So this is something I always hear when talking self defense or just basic handgun talk. Red dots on your primary firearm for self defense. I would like to hear peoples opinions on if it’s viable or maybe to risky. Sure it grants better accuracy, quicker pick up on your sight picture. But it’s also one more thing that could fail. What say you my fellow Americans. Who’s got em, why do you like em…
I have heard that exactly the same arguments against optics on rifles were presented in the past, but now optics have become standard, and the iron sights are backups for a just in case that rarely happens.
What I am hearing people say is that the optics are more rugged now than they were, and they hold up well to the stresses of combat. Active Self Protection and Tactical Rifleman both say they expect red dots on pistols to become standard in the next ten years.
I personally just put a. Optic on my handgun, and I do have problems periodically “finding the dot,” just as people say. It’s a training issue. I tried to get the ACSS Vulcan reticle to help with that, but it’s out of stock, and what I ended up with was a dot with a circle around it, which helps, but was not what I was expecting.
I hadn’t heard of that reticle before but just checked it out. Seems like a potentially good idea, though I think with training you would be able to get the circle dot to come into your view consistently. I the circle dot on a rifle and really like it for quick acquisition and the ability to be more precise.
I have not jumped on the optics for handguns bandwagon yet but will likely give it a try in the not too distant future. Though my astigmatism makes for a less precise dot. Wonder if the Vulcan reticle would be better in that regard.
I would always rather have a reticle of some sort instead of a dot, so a chevron is preferable to me, though I do prefer the dot-within-a-circle to most optic aimpoints I’ve seen. I am content for the time being.
All I have to say is, in a self defense situation are you going to have time to turn the red dot on?
Mine turns on the moment it detects any momentum at all. It also has a setting where it never turns off, and claims a battery life of 10 years at a moderate brightness. I use a brighter setting, but I’m willing to settle for a five year battery life to have the brighter reticle.
I love them and enjoy training with them, but I’ll never carry one, despite thinking I would a while back. I can’t get behind the relation to rifles, it’s apples and oranges. Rifles do not face the same recoil as a pistol does and the dot is mounted on the slide, in most cases by a plate system. Even slides milled for a direct Mount fail by sheering screws from time to time. Then there is ammo and grain weight. Different brands, even if the same weight will shift a zero. In times like these it’s hard enough to find ammo, much less the same brand/same weight. And will the target ammo zero match up to self defense ammo zero??? Not to mention, in a self defense scenario, at those distances, I just do not think the risk outweighs the benefit.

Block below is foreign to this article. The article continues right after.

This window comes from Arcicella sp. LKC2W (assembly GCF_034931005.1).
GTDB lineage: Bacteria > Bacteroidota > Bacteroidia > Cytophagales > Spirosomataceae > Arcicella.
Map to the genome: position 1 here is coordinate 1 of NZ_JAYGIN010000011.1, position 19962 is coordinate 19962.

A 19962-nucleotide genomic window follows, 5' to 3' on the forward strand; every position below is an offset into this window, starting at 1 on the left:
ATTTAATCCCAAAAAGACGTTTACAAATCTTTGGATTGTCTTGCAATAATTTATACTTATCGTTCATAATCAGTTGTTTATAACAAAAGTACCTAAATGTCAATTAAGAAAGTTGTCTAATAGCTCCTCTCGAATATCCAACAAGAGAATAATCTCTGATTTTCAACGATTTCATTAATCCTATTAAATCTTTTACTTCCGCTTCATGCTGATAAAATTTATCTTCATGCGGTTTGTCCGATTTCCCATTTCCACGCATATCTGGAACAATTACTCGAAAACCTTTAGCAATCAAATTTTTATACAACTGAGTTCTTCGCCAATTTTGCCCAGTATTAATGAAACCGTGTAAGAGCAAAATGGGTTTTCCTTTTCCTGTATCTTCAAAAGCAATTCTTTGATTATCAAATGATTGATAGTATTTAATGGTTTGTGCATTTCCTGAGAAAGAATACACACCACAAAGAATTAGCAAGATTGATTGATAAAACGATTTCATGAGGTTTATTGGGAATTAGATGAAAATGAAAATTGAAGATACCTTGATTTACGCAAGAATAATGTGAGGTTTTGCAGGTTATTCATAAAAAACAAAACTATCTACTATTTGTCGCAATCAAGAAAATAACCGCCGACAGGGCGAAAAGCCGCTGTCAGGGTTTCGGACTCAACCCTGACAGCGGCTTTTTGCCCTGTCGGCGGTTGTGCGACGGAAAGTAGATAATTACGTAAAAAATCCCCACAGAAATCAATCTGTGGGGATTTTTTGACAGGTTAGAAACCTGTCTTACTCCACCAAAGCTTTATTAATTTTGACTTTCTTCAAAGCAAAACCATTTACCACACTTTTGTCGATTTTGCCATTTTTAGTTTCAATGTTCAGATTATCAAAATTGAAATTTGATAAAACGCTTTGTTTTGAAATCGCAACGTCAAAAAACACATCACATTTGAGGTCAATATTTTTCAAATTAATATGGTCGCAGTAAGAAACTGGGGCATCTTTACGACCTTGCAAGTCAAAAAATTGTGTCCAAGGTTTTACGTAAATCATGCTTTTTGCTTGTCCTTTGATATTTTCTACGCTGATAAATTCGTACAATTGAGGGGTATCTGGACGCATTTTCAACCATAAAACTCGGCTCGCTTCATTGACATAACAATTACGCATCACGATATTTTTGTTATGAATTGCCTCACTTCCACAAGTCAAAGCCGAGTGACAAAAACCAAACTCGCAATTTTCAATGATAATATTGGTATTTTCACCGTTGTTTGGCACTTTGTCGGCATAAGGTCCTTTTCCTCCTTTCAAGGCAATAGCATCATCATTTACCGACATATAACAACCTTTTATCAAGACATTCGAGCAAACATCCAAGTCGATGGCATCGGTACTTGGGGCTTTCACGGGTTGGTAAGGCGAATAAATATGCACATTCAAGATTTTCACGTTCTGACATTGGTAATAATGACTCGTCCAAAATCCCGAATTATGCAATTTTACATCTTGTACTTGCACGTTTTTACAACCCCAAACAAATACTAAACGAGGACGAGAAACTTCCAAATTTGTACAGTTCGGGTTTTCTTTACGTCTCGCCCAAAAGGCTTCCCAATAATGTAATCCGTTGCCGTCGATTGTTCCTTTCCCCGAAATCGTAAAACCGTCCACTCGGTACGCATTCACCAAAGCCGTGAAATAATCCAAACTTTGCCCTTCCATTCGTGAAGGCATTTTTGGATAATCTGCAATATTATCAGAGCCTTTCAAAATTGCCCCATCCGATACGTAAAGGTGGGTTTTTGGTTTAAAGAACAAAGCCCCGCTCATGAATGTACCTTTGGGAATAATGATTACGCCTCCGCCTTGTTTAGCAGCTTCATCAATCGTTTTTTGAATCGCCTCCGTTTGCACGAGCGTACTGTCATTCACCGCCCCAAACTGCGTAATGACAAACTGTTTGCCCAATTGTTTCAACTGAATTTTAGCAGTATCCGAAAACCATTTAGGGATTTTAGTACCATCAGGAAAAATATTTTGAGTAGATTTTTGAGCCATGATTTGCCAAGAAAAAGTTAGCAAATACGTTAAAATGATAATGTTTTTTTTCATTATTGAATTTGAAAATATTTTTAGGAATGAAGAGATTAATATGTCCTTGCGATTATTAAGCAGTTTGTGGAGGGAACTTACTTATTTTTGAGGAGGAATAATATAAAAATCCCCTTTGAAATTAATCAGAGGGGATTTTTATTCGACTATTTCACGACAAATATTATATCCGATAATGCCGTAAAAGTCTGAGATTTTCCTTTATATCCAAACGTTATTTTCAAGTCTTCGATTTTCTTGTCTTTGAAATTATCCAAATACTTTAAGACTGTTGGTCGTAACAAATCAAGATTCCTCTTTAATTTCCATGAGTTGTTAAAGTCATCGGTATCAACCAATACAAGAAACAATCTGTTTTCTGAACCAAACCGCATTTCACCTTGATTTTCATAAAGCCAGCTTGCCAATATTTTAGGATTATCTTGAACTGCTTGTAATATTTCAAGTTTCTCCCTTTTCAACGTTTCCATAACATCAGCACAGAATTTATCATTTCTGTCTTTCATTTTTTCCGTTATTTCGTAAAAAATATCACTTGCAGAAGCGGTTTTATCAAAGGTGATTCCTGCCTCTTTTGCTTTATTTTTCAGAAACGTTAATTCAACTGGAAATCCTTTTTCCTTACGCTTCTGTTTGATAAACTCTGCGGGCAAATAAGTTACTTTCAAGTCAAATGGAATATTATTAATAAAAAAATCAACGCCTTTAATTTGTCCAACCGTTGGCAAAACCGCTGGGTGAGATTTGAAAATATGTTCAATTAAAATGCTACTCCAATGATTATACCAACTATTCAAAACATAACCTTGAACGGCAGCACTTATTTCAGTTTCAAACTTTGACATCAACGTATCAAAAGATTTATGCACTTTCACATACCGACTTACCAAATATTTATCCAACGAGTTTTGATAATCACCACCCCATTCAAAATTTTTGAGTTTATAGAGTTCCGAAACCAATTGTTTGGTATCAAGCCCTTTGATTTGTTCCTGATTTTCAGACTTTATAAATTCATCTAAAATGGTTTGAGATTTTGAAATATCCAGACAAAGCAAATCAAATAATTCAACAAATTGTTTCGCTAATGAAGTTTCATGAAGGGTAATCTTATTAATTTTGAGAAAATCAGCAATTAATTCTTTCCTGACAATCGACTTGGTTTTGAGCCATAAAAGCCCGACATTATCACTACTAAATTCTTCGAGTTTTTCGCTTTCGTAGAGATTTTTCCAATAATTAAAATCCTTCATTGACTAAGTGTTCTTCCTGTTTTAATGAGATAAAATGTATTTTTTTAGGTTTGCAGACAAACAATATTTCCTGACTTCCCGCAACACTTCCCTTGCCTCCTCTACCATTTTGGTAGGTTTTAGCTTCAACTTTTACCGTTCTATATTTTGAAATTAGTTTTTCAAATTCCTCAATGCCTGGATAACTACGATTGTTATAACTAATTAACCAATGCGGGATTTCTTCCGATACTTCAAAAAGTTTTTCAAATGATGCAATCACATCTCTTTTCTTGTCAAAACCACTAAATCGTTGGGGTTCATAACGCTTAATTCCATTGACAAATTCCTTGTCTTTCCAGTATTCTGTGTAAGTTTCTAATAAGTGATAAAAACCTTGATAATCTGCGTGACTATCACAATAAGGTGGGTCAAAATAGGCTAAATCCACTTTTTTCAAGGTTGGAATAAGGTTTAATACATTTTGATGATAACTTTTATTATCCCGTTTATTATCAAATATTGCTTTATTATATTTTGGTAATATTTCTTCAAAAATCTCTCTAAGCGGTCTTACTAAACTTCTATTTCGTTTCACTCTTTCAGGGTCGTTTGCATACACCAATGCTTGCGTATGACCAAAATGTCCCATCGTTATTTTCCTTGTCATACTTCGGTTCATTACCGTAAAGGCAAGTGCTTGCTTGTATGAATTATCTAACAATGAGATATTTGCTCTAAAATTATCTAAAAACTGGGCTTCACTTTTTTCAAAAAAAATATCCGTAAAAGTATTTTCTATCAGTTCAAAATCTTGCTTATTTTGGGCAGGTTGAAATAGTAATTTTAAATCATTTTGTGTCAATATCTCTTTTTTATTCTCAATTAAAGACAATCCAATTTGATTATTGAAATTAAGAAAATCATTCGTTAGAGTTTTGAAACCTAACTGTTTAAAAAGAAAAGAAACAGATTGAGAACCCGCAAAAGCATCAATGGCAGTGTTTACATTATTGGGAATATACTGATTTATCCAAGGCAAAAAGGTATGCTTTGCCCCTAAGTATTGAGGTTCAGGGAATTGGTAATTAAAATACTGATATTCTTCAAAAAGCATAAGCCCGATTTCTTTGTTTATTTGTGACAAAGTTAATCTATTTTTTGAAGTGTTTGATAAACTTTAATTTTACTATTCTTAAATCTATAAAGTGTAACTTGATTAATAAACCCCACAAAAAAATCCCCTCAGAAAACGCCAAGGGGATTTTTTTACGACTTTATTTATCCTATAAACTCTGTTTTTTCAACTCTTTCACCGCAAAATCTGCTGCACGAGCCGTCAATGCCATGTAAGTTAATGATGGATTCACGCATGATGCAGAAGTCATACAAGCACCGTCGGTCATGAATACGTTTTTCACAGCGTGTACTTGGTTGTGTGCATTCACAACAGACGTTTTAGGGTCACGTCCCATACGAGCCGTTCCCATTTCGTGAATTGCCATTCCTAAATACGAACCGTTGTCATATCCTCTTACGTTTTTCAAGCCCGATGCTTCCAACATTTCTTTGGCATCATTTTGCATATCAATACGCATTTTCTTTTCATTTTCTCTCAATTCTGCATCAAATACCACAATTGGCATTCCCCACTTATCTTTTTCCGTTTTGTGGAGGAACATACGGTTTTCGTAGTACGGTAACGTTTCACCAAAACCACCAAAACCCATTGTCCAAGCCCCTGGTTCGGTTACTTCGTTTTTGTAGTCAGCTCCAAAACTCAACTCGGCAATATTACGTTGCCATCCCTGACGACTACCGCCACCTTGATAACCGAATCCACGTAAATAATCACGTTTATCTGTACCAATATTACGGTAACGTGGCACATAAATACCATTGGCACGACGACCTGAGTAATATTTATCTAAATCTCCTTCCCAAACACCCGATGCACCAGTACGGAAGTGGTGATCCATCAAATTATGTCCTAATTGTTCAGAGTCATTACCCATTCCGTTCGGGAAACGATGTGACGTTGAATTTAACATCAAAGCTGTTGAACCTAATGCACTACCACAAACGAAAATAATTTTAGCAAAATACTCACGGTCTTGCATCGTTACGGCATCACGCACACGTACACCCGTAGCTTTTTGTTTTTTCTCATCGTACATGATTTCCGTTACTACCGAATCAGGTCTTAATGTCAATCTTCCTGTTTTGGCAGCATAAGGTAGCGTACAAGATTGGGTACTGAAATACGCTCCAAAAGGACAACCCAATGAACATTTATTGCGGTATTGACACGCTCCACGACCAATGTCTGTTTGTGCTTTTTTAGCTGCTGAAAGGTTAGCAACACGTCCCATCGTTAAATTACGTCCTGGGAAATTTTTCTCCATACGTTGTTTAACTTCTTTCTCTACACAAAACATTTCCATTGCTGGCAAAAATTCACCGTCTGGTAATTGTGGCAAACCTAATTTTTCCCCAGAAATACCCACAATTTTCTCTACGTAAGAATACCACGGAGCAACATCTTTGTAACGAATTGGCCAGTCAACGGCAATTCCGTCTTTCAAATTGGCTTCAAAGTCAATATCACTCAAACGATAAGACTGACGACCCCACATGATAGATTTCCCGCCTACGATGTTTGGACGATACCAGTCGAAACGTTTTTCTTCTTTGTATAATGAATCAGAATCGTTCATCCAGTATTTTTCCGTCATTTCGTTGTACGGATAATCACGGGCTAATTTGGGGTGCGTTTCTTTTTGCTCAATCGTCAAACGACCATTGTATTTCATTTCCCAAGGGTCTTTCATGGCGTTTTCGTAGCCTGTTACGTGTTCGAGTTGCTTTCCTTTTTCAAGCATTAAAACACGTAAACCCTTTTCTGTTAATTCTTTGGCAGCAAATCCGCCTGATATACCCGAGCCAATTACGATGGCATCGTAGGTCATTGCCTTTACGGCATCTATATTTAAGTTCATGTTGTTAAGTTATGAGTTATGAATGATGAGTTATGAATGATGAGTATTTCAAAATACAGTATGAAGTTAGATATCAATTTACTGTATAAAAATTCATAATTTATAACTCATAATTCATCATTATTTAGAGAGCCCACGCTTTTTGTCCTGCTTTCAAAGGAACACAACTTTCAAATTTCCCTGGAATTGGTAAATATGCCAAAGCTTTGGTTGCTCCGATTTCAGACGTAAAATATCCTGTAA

With that being said, I’m not against them, that’s just my personal choice when it comes to edc. I really hope in the future the platform reaches a level of near perfection, because the fact you are “threat focused” with a dot is a great thing.
A lot of great comments and opinions. I do thank you all for the insight. I’ve always ran optics on rifles and defense shotguns. Trijicon and Aimpoint is what I cut my teeth on in the army and I loved them. I’d love to try and carry a Optic on my sig 320 or 365. But I’ve always ran into my barrier of “less is more”
I like being a minimalist in regards to my handgun. Basic night sights, maybe a small light pending on what I’m doing. Beyond that I typically run factory everything. An optic to me just seems like something that could go wrong when you indefinitely need it within seconds. As a Instructor, I train people with the idea of muscle memory, you won’t have time to line your sights up if a threat is moving in fast. A optic I could defiantly see as a great “reference” tho to when you get your sidearm up, you see that bright red or green, you know your in your sweet spot.